A bad situation is getting worse in Mauritania, where senior army generals last month overthrew and arrested the legally elected president and set themselves up as a ruling High State Council. When the junta grabbed both power and President Sidi Ould Sheik Abdallahi, it said it would hold elections to restore legitimate rule. Instead, it has named a government cabinet and announced plans to try Mr. Abdallahi on charges of corruption and obstruction of parliament.
With the president's election last year, Mauritania was poised to make social and political progress denied it under previous authoritarian rule. That promise, however, is now in tatters as the nation is dragged back into autocracy.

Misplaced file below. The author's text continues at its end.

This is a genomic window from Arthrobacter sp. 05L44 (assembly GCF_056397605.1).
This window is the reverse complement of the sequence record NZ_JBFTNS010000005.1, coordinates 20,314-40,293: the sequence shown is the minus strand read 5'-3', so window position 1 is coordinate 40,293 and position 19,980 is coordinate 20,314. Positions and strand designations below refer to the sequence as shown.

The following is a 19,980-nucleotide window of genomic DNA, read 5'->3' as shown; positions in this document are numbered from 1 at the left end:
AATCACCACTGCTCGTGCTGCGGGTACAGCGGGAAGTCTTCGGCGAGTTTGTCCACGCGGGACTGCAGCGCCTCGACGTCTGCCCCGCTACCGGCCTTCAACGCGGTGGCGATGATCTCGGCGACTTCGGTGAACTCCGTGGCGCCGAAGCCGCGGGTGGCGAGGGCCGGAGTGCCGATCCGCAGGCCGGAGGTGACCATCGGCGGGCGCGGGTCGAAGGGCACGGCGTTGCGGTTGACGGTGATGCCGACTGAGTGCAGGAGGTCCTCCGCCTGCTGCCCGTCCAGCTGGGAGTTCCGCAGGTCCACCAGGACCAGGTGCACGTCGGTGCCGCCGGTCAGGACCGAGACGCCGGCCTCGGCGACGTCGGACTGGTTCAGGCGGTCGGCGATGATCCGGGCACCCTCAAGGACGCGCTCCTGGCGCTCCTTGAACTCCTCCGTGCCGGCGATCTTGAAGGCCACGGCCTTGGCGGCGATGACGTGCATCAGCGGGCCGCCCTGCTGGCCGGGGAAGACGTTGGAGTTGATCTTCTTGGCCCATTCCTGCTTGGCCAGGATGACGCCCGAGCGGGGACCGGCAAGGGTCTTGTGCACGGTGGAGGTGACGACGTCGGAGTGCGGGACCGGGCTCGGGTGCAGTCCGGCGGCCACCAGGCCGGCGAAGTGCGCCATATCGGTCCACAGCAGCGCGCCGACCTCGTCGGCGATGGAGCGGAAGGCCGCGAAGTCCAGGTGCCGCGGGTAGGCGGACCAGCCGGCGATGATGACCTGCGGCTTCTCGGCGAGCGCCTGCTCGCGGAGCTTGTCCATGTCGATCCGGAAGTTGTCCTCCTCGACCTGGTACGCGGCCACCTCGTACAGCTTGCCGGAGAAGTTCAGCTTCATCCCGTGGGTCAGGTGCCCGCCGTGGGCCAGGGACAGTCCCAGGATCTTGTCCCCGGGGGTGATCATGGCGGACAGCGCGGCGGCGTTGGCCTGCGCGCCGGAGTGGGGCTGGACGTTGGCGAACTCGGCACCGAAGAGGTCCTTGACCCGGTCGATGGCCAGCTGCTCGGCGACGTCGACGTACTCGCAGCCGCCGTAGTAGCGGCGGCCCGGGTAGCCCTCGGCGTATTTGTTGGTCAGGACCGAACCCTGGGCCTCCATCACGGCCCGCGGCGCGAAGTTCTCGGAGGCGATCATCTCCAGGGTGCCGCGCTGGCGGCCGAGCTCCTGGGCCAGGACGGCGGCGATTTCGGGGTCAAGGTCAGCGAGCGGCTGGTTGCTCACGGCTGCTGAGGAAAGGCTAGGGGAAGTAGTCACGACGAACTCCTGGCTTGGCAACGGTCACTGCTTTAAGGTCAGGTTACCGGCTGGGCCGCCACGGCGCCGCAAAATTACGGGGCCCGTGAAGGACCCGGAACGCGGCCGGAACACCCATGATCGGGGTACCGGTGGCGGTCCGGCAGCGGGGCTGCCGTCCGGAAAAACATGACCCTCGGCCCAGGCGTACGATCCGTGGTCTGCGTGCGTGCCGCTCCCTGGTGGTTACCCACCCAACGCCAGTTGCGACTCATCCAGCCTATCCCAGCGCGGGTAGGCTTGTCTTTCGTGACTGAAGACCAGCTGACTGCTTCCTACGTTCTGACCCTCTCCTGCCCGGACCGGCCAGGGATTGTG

Along with others in the international community, the United States strongly condemns the junta and does not recognize its legitimacy. With an illegal government holding sway in Nouakchott, most U.S. aid there has been ended and sanctions against military and civilian leaders working with the junta are being studied.
There are still ways to work out a political solution to the crisis. An important first step would be to free Mr. Abdallahi and others in his government, and restore the constitution now.